Fig. 4

Principal coordinate analysis (PCoA) of 1,344 apple accessions based on Dice’s distance calculated using 19 SSR markers. Coord. 1 (X-axis) and Coord. 2 (Y-axis) indicate the first and second principal components, respectively.

Population structure of the apple germplasm

The population structure of the entire collection was analyzed based on the Bayesian clustering approach using STRUCTURE v.2.3.4 software (Pritchard et al., 2000). The structure harvester plotted the ΔK value against the K numbers of the sub-groups. The ΔK statistic gave the highest value at k = 2 (Δk = 862.2), although a minor peak of Δk was also found at k = 5 (Δk = 6.8) (Fig. 5). The results of the Bayesian STRUCTURE analysis identifying genetic groupings are shown in Figure 6. When considering k = 2, the entire collection was divided into two groups and gene pools were admixed. If K is 2, Group 1 includes Fuji and Golden Delicious, and Group 2 includes Orin and Yoko.

Fig. 5

Estimation of the number of populations for the K range of one to 11. The Delta K value, calculated according to Evanno et al. (2005), is plotted against the number of modeled gene pools (K).

Fig. 6

Population structure of the 1,344 apple accessions based on 19 SSR markers using mode-based Bayesian clustering. The assignment of each individual to different gene pools is shown for k = 2 and 5. Vertical lines on the X-axis cannot be clearly marked because of the large number of genotypes. The proportion of each color indicates the probability of each accession being divided into the corresponding group. Colors represent the inferred ancestral populations.

Discussion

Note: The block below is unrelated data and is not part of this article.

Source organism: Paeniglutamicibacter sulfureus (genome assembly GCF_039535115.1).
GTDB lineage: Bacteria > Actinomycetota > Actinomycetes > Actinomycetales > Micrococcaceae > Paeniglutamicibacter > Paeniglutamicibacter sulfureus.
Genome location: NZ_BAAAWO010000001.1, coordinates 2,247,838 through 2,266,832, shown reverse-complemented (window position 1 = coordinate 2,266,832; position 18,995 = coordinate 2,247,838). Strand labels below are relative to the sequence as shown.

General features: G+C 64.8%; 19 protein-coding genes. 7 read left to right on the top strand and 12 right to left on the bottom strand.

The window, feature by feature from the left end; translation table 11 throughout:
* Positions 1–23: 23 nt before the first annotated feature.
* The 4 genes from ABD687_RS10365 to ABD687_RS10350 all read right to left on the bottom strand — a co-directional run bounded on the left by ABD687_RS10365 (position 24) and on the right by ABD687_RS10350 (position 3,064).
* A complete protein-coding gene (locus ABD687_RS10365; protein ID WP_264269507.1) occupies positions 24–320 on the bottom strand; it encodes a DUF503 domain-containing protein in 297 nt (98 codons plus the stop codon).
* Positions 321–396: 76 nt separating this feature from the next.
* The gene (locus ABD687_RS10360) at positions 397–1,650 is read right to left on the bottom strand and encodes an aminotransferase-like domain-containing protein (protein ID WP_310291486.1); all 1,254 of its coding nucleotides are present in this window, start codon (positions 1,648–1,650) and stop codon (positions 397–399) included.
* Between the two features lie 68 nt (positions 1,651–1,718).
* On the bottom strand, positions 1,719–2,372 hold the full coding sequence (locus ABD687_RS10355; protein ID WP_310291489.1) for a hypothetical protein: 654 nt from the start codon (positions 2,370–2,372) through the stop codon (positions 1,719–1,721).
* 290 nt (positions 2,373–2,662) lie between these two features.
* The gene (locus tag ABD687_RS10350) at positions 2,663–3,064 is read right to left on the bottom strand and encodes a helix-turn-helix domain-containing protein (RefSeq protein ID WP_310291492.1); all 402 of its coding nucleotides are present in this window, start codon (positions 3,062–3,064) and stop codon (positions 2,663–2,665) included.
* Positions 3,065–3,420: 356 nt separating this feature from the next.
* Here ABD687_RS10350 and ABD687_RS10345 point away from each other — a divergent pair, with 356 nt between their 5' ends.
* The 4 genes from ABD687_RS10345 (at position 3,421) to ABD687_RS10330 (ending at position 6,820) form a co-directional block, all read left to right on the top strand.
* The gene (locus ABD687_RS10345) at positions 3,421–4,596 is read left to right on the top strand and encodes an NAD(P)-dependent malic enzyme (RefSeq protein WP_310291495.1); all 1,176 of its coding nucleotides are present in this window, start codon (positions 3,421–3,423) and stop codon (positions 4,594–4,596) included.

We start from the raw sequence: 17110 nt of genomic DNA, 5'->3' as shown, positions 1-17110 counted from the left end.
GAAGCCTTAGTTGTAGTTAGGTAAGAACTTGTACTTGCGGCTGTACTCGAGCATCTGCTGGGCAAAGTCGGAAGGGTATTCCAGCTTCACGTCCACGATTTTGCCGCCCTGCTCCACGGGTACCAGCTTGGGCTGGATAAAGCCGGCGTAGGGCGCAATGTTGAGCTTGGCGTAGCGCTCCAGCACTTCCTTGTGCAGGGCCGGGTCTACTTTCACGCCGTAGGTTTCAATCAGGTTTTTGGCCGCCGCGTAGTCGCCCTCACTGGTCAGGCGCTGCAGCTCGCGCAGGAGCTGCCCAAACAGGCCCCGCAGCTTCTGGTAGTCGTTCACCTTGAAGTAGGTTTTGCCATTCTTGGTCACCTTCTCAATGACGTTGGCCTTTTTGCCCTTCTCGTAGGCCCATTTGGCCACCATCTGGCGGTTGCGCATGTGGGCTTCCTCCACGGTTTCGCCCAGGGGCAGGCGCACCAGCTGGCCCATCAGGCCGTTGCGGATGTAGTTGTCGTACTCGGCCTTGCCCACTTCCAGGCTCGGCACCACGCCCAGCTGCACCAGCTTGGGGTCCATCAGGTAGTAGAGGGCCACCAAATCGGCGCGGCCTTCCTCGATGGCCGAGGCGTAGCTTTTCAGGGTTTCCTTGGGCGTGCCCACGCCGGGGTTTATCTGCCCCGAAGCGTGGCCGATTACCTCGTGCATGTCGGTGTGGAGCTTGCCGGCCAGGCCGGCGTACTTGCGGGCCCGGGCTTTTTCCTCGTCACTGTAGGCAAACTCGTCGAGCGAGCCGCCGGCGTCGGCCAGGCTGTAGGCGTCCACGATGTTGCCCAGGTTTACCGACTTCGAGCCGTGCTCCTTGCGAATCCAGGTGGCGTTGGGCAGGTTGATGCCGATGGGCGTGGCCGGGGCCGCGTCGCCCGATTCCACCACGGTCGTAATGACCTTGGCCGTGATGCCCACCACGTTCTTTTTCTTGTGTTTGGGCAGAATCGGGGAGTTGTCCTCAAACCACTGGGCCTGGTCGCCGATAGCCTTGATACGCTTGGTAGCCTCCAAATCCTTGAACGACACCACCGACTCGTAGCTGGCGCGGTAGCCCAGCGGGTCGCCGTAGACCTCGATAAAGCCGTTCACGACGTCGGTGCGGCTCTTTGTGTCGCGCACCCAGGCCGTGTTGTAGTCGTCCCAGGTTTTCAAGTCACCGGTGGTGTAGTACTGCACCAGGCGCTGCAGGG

This study used 19 SSR markers to analyze the genetic diversity and population structure of a Korean apple germplasm. A comprehensive assessment of genetic diversity in the core collection selection was revealed by the high number of polymorphic markers covering a wide genome range. Genetic markers with a high level of polymorphism are critical for use in finger-printing and core collection selection. The 19 SSR markers that we selected covered the entire apple chromosome complement and showed a high level of polymorphism for 14 of the 19 SSRs (PIC > 0.5). Overall, a high level of PIC, Ho, and He was observed in this Korean apple germplasm, as has been reported in previous studies (Hokanson et al., 2001; Kitahara et al., 2005; Liang et al., 2015; Potts et al., 2012; Zhang et al., 2011). In the entire and core collections, most loci showed positive F values. The F value is the mean reduction in heterozygosity of an individual due to non-random mating within a subpopulation and can range from −1 (all individuals heterozygous) to +1 (no observed heterozygotes) (Wright, 1978). The F value in our study (mean 0.161 and 0.220 in the entire and core collections, respectively) contrasted with those determined by Larsen et al. (2006) (F = −0.002) and Pereira-Lorenzo et al. (2007) (−0.088). However, our result was similar to those obtained by Coart et al. (2003) (F = 0.105) and Gharghani et al. (2009) (F = 0.197). Bruford et al. (1998) reported that positive fixation index values are often caused by the presence of null alleles. In our study, null alleles were found in all loci. A more plausible reason for the shortage of heterozygotes could be non-random mating in both the wild Malus species and the domesticated accessions, potentially leading to the Wahlund effect (Lowe et al., 2004).